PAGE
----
Roland's MT32 LA synth expander proved so popular with pro musicians, the company had trouble explaining that it was aimed at the domestic market. Now Thomas Clement test-drives the professionals' LA expander.
If Roland's MT32 whetted your appetite for an LA synth expander, the D110 could be what you ve been waiting for.
A LOT CAN happen in four years. Sitting in my rack is an "old" Roland MKS30 Planet S. The 2U-high Planet sports 64 internal and 64 cartridge RAM memories and friendly analogue parameters. Its sounds can be huge, but the Planet is unfortunately limited to six voices and only one timbre at a time. The price in 1984 was £749.
Directly above the Planet is Roland's new D110, a single rack-space module with 192 sounds onboard and another 192 sounds available via memory cards. The D110 utilises Roland's Linear Arithmetic synthesis; the sounds may not be as fat as some of the Planet's soup-thick timbres, but they aren't digital-thin, either. They have a warmth all of their own. Up to 32 notes can be played at the same time, and eight different timbres can be sequenced at once via MIDI. Not limited to keyboard lines, the D110 also has 63 percussion sounds built in. In addition, there is onboard signal processing like reverb and delay, and I can add outboard effects to individual sounds via the D110's six separate audio outputs. In other words, in 1U there is enough power to roll out music that four years ago would have taken several Planets, a drum machine, and digital effects to create. The 1988 list price? £599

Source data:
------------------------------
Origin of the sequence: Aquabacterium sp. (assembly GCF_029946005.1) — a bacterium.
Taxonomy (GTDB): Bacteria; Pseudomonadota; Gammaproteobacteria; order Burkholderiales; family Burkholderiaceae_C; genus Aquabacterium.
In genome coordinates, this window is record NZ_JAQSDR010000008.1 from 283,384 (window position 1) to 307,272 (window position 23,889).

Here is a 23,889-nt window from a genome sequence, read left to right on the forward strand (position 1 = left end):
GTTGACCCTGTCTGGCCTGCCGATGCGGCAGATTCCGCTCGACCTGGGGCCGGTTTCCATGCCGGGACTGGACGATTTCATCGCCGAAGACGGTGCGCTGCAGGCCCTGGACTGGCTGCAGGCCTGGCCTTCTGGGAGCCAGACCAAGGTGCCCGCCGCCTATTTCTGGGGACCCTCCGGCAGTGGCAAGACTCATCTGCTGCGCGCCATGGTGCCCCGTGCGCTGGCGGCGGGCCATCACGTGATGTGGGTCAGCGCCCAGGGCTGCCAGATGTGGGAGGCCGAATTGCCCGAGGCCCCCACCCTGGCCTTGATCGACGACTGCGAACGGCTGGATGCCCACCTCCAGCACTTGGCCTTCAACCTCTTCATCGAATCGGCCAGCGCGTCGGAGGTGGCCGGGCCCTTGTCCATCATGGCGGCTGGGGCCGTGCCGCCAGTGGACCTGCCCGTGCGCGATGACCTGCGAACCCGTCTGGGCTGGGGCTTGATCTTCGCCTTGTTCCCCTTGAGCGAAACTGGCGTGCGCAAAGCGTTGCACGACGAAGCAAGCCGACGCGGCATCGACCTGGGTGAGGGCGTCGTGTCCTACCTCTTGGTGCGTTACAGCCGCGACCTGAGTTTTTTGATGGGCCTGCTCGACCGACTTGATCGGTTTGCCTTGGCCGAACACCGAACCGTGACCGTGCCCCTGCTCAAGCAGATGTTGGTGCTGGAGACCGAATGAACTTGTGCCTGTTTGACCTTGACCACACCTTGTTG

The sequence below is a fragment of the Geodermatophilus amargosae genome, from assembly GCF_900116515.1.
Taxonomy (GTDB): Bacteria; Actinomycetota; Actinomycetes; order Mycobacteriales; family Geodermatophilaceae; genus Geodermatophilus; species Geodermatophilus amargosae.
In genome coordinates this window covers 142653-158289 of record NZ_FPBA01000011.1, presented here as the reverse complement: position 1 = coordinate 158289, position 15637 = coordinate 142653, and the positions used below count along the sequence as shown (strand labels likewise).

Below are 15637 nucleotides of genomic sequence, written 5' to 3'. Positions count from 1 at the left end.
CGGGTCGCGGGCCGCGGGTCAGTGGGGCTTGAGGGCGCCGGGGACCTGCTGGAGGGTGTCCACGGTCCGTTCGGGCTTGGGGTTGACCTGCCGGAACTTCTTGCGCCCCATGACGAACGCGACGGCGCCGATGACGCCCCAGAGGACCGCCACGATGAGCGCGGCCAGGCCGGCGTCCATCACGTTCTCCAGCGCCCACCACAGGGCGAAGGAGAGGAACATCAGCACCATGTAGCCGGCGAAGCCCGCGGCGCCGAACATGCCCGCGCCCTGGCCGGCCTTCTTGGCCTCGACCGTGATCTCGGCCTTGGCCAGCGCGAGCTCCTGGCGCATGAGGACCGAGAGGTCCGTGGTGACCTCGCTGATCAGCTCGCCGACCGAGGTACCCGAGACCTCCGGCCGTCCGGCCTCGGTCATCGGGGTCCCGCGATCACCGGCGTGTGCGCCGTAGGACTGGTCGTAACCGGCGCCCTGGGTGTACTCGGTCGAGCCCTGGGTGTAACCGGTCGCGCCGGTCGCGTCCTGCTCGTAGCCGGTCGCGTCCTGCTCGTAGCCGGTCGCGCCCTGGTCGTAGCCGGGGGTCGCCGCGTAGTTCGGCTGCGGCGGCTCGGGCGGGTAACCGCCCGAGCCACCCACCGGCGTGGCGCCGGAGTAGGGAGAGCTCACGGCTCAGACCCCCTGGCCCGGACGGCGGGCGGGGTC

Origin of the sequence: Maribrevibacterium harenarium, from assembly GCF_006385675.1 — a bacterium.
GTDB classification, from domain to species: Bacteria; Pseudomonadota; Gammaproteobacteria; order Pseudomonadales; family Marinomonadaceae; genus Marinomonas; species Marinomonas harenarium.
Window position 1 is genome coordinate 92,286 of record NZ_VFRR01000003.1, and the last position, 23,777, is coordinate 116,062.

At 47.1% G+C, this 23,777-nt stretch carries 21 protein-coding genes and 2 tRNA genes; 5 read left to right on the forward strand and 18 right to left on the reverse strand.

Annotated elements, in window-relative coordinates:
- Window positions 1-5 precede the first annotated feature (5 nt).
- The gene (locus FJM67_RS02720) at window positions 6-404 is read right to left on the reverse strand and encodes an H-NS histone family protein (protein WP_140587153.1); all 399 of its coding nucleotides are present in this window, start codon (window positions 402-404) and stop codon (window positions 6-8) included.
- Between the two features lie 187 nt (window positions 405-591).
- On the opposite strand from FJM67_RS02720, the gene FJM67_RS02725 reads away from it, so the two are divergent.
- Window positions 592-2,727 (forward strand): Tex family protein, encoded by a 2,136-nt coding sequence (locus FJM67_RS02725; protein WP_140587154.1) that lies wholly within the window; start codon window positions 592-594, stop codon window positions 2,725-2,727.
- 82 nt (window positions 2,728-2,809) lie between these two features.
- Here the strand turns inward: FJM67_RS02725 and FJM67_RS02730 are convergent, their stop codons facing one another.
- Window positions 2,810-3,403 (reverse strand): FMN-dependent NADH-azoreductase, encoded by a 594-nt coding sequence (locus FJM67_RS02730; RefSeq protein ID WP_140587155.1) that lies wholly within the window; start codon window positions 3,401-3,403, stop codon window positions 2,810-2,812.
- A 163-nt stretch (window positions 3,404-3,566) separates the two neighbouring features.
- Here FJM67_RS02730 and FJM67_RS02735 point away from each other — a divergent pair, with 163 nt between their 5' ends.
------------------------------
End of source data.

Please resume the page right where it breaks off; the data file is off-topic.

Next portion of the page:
THE D110 HAS four Timbre groups: A, B, I and R. Both A and B are preset with 64 Timbres each. The programmable I group has another 64 Timbres. The final group, R, stores the 63 percussion Timbres. A Timbre, by the way, is a Roland Tone that's had performance parameters like pitch-bend tacked onto it (the D110 responds to mod and pitch wheels, but not to aftertouch).
The D110 is similar to other members of the LA family, especially the MT32, the D110's slightly older, less sophisticated sibling. About 90% of the presets are from the MT32, but they're much improved on the D110 - cleaner, louder and often tweaked for the better.
The MT32 and D110 aren't exactly the same inside (a few Timbres sounded better on the MT32 - 'Fantasia' and the trombones, for example), but they're fairly close. The major difference is that the D110 has new and better PCM samples (and more of them). I used the American company Beaverton Digital's Editor/Librarian (currently unavailable over here) to transfer MT32 Timbres to the D110. Some made the crossing intact, while others changed, often with pleasing results. The D110 doesn't understand a full bank dump from an MT32 (some of the Timbres don't port over).
The D110's percussion section is another step up from the MT32. The sounds are meatier and, with four bass drums, six snares, four tom sets, plenty of cymbals, and lots of latin percussion, they're perfect for most sequencing needs. Any Rhythm Part can be programmed to include percussion and LA tones. If you have a computer, a sequencer and a D110, owning a drum machine could quickly become redundant.
The D110 scores big with its multitimbral power. It can store 64 setups called Patches. Each Patch contains up to eight Timbre Parts. You can place these Parts anywhere in the 15 stereo pan positions, assign key range and MIDI channel for each Part, or turn MIDI off for each Part. There's also a Partial Reserve feature which can give a Part "Partial priority" to help avoid note stealing during sequences. Finally, the Patches can be given up to ten-character names. Overall, this is the easiest to use multitimbral system I've seen.
An LA synth wouldn't be true to the D50 line if it didn't have onboard stereo effects. The D110's processing represents a big improvement over the MT32's, but isn't nearly as sophisticated as the D50's (no chorusing or EQ). Amongst the reverbs are small and medium rooms, medium and large halls, plate, delays 1-3 and reverb Off. Effects can be sculpted by altering the level and time. Unfortunately (but not surprisingly), the reverb covers a Patch globally, not the individual Parts.